Eight Legal Lessons from Africa Magic’s Judging Matters

Judging Matters is a reality court show on Africa Magic which Justice Olusola Williams presides as the judge, supported by Ebuka Obi-Uchendu, who serves as the court’s counsel.

The show resolves small-scale conflicts at no cost to litigants.

 

If you’ve been following the show, you’ll realize that some cases are recurring themes. Maybe it’s the Nigerian system or a flaw in how society raises us to think, but there you have it.

 

Justice Olusola Williams usually shares her lessons from the show on social media, and they are things every Nigerian need to know.

 

Here are eight lessons from Judging Matters every Nigerian should learn:

 

  • An agreement to render a service is a contract

 

A good number of the cases heard on Judging Matters revolve around this. While contracts should be preferably written and signed by involved parties, nonverbal contracts can also be binding and legally enforceable.

 

  • It’s a breach of contract when you fail to do what was agreed

 

Lots of people think it’s okay to simply change their minds about things that had been agreed upon previously, but in many cases, this can constitute a breach of contract. Like we’ve mentioned, several cases heard on Judging Matters are because someone reneged on an unwritten contract, and the other party wants payment for damages.

 

  • There’s a consequence for every action

 

Amazingly, people think they can breach a contract without any consequences. If you renege on a contract, the other party is entitled to a refund and any extra expense that they incurred because you did not fulfil your part of the contract.

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  • Loans are taken to be repaid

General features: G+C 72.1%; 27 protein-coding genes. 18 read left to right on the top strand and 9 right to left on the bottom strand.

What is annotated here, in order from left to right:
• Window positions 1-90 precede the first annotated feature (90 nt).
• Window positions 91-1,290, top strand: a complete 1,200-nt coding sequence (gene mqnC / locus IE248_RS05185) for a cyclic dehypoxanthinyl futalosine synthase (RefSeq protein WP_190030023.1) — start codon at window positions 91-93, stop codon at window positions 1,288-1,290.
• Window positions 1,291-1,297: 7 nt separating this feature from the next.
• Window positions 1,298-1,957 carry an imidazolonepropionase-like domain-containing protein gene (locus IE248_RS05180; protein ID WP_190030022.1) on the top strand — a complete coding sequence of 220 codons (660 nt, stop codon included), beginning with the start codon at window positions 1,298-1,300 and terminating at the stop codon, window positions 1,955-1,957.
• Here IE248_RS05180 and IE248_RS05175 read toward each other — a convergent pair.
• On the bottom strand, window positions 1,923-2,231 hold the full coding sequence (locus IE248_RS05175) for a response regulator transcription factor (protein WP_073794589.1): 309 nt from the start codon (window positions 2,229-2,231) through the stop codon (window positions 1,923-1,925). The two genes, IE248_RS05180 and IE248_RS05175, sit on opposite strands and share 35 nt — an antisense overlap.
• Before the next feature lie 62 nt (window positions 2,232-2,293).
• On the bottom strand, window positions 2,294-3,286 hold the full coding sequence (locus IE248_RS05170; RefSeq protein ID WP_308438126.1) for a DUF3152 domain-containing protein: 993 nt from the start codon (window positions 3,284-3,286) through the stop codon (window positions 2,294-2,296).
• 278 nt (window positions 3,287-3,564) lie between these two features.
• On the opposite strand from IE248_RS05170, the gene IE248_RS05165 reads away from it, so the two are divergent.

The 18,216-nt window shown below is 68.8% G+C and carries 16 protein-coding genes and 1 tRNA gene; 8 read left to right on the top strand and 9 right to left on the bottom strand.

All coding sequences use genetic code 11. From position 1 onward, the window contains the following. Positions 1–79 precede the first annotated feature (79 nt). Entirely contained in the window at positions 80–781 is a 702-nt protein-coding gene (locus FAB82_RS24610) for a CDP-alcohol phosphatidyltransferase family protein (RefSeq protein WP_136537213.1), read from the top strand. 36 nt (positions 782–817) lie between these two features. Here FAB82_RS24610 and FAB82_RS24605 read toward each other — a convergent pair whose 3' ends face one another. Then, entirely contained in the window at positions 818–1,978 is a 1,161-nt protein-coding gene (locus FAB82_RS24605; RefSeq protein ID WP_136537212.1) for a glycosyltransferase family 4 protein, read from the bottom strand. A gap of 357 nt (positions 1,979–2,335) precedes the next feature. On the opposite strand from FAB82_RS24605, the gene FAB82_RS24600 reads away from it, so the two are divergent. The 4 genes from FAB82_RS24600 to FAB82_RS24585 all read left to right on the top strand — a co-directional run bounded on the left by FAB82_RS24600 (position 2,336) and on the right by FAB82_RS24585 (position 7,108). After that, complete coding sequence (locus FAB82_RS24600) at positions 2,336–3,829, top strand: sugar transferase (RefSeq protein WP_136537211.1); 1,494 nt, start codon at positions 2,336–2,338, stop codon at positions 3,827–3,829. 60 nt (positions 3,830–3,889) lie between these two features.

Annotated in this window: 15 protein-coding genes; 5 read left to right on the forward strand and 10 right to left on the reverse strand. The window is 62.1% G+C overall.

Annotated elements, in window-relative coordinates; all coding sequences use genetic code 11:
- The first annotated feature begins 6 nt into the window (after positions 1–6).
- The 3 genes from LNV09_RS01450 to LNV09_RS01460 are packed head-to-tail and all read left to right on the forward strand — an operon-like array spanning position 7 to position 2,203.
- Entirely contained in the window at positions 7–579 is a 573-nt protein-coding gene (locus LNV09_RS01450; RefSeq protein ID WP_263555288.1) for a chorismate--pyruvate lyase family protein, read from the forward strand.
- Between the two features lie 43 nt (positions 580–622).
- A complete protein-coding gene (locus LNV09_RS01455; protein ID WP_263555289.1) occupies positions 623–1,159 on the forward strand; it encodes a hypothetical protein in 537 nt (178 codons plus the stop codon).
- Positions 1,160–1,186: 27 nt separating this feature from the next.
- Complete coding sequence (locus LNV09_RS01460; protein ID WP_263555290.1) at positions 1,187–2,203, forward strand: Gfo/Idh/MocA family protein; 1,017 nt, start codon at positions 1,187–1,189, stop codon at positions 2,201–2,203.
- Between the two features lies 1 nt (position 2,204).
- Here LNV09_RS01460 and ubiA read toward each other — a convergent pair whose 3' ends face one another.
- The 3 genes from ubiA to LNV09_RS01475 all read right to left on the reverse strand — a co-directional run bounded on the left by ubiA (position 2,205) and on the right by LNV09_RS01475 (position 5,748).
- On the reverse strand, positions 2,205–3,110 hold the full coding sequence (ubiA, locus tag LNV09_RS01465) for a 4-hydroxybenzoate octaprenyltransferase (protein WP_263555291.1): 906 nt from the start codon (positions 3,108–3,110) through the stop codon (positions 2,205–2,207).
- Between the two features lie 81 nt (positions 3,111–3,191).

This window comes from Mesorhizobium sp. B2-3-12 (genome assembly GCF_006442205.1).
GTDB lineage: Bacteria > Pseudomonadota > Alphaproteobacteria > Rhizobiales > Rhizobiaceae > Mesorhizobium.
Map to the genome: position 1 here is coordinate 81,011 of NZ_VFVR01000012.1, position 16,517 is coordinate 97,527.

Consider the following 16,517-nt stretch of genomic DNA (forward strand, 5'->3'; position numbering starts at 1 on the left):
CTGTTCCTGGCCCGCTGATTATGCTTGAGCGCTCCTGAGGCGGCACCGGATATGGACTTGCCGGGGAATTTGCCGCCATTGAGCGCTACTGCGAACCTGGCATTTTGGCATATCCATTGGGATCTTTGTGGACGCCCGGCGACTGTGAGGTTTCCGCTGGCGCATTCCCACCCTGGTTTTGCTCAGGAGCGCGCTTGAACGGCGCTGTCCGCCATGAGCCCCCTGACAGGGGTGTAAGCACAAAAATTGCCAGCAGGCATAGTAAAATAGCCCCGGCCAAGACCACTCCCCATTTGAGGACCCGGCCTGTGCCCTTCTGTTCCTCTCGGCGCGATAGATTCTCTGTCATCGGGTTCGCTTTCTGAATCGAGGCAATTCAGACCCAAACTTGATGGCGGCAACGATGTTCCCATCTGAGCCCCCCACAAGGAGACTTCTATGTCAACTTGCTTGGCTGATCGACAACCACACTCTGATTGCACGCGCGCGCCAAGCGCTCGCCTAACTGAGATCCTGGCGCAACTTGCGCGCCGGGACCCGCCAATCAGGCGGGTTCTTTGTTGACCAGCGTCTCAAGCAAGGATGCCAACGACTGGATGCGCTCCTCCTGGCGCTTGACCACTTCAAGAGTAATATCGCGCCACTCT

Whether it’s a family member, friend, or lover, if you take a loan from someone, begin to prepare a repayment plan, just as you would if you had borrowed the money from a bank.

 

Unpaid loans from friends and family have caused fights, nasty lawsuits, and broken relationships. If you must take a loan from anyone, plan to repay it as you would expect if you were the one lending the money.

 

Not paying a loan because you are familiar with the lender is wrong and unfair to the person who trusted you enough to loan you some money.

 

  • Use your creativity to find a way to pay your debts

 

Some people can be very inventive when it’s time to pay debts that they owe. How about putting that ingenuity to finding ways to pay that debt instead? Remember, if you were the one being owed, you wouldn’t accept any excuses or delays.

 

  • Thrift contributions funds are not a pot of gold

 

Someone joins a rotational thrift saving group, aka ajo or esusu. The person borrows money from the group, and then promptly ‘forgets’ to continue their contributions to the group.

 

How many times have you heard about this exact scenario?

 

Unfortunately, this is still a problem and people don’t seem to realize how much they inconvenience others by doing things like this. Like Justice Olusola Williams said, ‘thrift contributions funds are not a pot of gold. What is borrowed must be returned’.

 

  • Keep monies for business separate from your personal money
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Another recurring case on Judging Matters so far is the fact that artisans who have been paid in advance for a job end up leaving their clients stranded by not delivering on what was promised. Again, the real question is this – how would you feel if you were the one being owed?

 

  • Do your due diligence before giving people jobs

 

Have you seen the ‘what I asked for vs what I got’ meme on social media? Let that be a reminder that you should do your due diligence before hiring anyone to do a job for you to avoid ‘stories that touch’.

You can watch new episodes of Judging Matters on Africa Magic Showcase Channel 151 on Mondays at 6:00 PM. You can also catch the repeat episodes on the same channel on Wednesdays at 10:00 PM.

 

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